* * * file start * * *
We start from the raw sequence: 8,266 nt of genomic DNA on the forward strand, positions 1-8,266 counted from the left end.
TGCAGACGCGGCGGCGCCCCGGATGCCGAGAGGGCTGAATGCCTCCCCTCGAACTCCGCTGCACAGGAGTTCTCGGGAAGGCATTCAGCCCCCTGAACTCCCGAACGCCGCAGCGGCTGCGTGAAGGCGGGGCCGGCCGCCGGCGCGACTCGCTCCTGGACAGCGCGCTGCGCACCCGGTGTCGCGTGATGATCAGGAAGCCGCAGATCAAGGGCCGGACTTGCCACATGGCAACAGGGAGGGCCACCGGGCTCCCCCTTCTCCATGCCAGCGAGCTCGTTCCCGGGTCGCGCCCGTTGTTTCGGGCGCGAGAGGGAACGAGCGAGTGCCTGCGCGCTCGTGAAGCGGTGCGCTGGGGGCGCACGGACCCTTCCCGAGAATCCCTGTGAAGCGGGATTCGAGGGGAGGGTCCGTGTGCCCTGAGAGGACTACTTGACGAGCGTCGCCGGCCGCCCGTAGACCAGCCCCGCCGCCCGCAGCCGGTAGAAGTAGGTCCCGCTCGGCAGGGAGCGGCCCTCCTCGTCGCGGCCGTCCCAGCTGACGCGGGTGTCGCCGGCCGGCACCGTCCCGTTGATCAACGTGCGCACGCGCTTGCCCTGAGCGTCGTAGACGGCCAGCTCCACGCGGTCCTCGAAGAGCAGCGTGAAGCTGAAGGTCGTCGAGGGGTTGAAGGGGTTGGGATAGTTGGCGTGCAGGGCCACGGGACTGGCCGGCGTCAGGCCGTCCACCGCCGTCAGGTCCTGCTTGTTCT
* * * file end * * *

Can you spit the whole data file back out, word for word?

We start from the raw sequence: 8,266 nt of genomic DNA on the forward strand, positions 1-8,266 counted from the left end.
TGCAGACGCGGCGGCGCCCCGGATGCCGAGAGGGCTGAATGCCTCCCCTCGAACTCCGCTGCACAGGAGTTCTCGGGAAGGCATTCAGCCCCCTGAACTCCCGAACGCCGCAGCGGCTGCGTGAAGGCGGGGCCGGCCGCCGGCGCGACTCGCTCCTGGACAGCGCGCTGCGCACCCGGTGTCGCGTGATGATCAGGAAGCCGCAGATCAAGGGCCGGACTTGCCACATGGCAACAGGGAGGGCCACCGGGCTCCCCCTTCTCCATGCCAGCGAGCTCGTTCCCGGGTCGCGCCCGTTGTTTCGGGCGCGAGAGGGAACGAGCGAGTGCCTGCGCGCTCGTGAAGCGGTGCGCTGGGGGCGCACGGACCCTTCCCGAGAATCCCTGTGAAGCGGGATTCGAGGGGAGGGTCCGTGTGCCCTGAGAGGACTACTTGACGAGCGTCGCCGGCCGCCCGTAGACCAGCCCCGCCGCCCGCAGCCGGTAGAAGTAGGTCCCGCTCGGCAGGGAGCGGCCCTCCTCGTCGCGGCCGTCCCAGCTGACGCGGGTGTCGCCGGCCGGCACCGTCCCGTTGATCAACGTGCGCACGCGCTTGCCCTGAGCGTCGTAGACGGCCAGCTCCACGCGGTCCTCGAAGAGCAGCGTGAAGCTGAAGGTCGTCGAGGGGTTGAAGGGGTTGGGATAGTTGGCGTGCAGGGCCACGGGACTGGCCGGCGTCAGGCCGTCCACCGCCGTCAGGTCCTGCTTGTTCT